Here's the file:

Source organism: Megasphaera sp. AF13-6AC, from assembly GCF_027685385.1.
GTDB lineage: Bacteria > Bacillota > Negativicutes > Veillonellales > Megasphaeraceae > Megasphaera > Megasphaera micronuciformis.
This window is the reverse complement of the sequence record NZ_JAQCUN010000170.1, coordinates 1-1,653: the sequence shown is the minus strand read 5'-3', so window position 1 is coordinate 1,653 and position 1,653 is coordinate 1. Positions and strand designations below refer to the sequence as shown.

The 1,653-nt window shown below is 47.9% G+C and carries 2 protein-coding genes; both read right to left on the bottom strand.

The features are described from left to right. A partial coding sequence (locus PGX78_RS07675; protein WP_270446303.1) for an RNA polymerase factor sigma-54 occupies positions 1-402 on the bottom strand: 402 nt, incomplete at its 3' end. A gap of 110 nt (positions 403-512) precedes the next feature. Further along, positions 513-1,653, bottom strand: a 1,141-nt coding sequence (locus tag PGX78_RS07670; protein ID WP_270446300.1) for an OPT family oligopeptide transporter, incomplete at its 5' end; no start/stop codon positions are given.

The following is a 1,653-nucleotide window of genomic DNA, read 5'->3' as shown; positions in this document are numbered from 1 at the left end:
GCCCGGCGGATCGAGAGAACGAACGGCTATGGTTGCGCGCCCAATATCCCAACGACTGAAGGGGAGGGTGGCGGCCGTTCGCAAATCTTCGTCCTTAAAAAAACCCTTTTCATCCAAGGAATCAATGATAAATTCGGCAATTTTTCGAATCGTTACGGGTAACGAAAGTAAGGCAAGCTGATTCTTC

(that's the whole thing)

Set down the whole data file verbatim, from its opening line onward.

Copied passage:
Source organism: Megasphaera sp. AF13-6AC, from assembly GCF_027685385.1.
GTDB lineage: Bacteria > Bacillota > Negativicutes > Veillonellales > Megasphaeraceae > Megasphaera > Megasphaera micronuciformis.
This window is the reverse complement of the sequence record NZ_JAQCUN010000170.1, coordinates 1-1,653: the sequence shown is the minus strand read 5'-3', so window position 1 is coordinate 1,653 and position 1,653 is coordinate 1. Positions and strand designations below refer to the sequence as shown.

The 1,653-nt window shown below is 47.9% G+C and carries 2 protein-coding genes; both read right to left on the bottom strand.

The features are described from left to right. A partial coding sequence (locus PGX78_RS07675; protein WP_270446303.1) for an RNA polymerase factor sigma-54 occupies positions 1-402 on the bottom strand: 402 nt, incomplete at its 3' end. A gap of 110 nt (positions 403-512) precedes the next feature. Further along, positions 513-1,653, bottom strand: a 1,141-nt coding sequence (locus tag PGX78_RS07670; protein ID WP_270446300.1) for an OPT family oligopeptide transporter, incomplete at its 5' end; no start/stop codon positions are given.

The following is a 1,653-nucleotide window of genomic DNA, read 5'->3' as shown; positions in this document are numbered from 1 at the left end:
GCCCGGCGGATCGAGAGAACGAACGGCTATGGTTGCGCGCCCAATATCCCAACGACTGAAGGGGAGGGTGGCGGCCGTTCGCAAATCTTCGTCCTTAAAAAAACCCTTTTCATCCAAGGAATCAATGATAAATTCGGCAATTTTTCGAATCGTTACGGGTAACGAAAGTAAGGCAAGCTGATTCTTC